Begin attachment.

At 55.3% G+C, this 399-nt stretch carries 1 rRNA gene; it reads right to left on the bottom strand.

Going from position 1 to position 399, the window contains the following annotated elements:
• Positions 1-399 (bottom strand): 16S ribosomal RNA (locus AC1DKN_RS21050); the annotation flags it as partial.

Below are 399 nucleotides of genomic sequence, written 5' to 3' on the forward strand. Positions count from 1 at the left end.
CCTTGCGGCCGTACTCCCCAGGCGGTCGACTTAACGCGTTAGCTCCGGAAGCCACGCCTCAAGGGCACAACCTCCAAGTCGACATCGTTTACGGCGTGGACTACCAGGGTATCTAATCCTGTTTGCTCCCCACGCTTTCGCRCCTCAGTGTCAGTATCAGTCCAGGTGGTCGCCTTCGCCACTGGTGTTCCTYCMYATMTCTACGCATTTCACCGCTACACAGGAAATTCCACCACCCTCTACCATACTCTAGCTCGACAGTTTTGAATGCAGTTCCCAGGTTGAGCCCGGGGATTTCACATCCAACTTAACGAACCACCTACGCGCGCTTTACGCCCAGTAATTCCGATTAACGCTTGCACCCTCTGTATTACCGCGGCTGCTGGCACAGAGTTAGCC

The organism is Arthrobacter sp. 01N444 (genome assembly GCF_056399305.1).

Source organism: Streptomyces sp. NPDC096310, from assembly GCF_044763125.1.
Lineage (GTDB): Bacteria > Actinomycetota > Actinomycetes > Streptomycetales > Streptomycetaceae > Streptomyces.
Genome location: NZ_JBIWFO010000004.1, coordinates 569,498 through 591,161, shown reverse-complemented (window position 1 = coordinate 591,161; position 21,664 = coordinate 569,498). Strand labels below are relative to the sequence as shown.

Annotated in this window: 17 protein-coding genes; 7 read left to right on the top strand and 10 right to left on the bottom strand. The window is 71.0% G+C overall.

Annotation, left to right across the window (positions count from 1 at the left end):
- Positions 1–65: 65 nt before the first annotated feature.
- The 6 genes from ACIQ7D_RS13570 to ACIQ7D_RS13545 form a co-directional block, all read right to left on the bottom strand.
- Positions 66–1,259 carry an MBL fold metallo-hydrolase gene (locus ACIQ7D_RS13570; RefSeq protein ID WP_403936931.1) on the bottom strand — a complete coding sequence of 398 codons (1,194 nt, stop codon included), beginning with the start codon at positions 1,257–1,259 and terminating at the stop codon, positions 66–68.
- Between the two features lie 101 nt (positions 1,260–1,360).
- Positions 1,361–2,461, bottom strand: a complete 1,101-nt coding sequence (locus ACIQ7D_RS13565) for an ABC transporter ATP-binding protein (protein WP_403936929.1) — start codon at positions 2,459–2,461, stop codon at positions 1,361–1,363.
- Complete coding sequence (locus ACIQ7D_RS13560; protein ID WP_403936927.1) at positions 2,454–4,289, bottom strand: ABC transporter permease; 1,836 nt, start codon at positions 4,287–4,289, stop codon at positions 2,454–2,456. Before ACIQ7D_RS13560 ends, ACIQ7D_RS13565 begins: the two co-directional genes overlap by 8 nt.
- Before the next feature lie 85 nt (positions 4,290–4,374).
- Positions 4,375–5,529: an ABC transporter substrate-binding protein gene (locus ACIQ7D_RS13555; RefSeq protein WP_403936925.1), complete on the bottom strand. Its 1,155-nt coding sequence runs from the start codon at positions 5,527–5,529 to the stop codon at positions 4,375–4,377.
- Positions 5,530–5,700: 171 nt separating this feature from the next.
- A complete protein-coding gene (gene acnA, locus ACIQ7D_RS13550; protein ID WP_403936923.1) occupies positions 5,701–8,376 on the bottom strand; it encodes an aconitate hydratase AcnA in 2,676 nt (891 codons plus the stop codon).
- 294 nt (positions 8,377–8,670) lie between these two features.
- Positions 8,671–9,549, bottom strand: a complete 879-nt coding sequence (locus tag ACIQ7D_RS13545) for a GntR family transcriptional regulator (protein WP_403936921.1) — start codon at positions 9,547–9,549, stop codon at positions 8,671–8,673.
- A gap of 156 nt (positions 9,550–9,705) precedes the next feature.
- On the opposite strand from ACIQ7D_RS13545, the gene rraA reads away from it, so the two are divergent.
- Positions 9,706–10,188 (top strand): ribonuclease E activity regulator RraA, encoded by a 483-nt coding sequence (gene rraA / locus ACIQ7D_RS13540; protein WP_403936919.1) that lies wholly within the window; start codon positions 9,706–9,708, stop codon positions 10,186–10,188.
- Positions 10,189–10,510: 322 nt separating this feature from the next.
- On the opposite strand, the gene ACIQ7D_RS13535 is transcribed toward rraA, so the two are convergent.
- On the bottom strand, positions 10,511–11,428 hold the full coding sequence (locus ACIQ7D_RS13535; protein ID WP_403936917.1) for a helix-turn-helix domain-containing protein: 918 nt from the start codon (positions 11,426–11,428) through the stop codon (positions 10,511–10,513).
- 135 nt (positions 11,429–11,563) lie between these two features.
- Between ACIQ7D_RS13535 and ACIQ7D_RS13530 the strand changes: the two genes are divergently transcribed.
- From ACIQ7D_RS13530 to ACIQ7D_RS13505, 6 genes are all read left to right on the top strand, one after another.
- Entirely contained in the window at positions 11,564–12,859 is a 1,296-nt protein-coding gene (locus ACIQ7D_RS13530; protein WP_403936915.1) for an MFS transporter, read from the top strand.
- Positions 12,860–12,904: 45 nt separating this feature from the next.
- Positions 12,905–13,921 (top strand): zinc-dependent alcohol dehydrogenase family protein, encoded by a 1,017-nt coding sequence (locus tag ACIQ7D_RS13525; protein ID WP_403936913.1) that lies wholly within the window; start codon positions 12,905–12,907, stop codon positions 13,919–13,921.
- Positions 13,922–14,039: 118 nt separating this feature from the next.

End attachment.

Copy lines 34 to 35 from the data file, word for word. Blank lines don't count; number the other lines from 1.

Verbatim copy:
- Positions 12,860–12,904: 45 nt separating this feature from the next.
- Positions 12,905–13,921 (top strand): zinc-dependent alcohol dehydrogenase family protein, encoded by a 1,017-nt coding sequence (locus tag ACIQ7D_RS13525; protein ID WP_403936913.1) that lies wholly within the window; start codon positions 12,905–12,907, stop codon positions 13,919–13,921.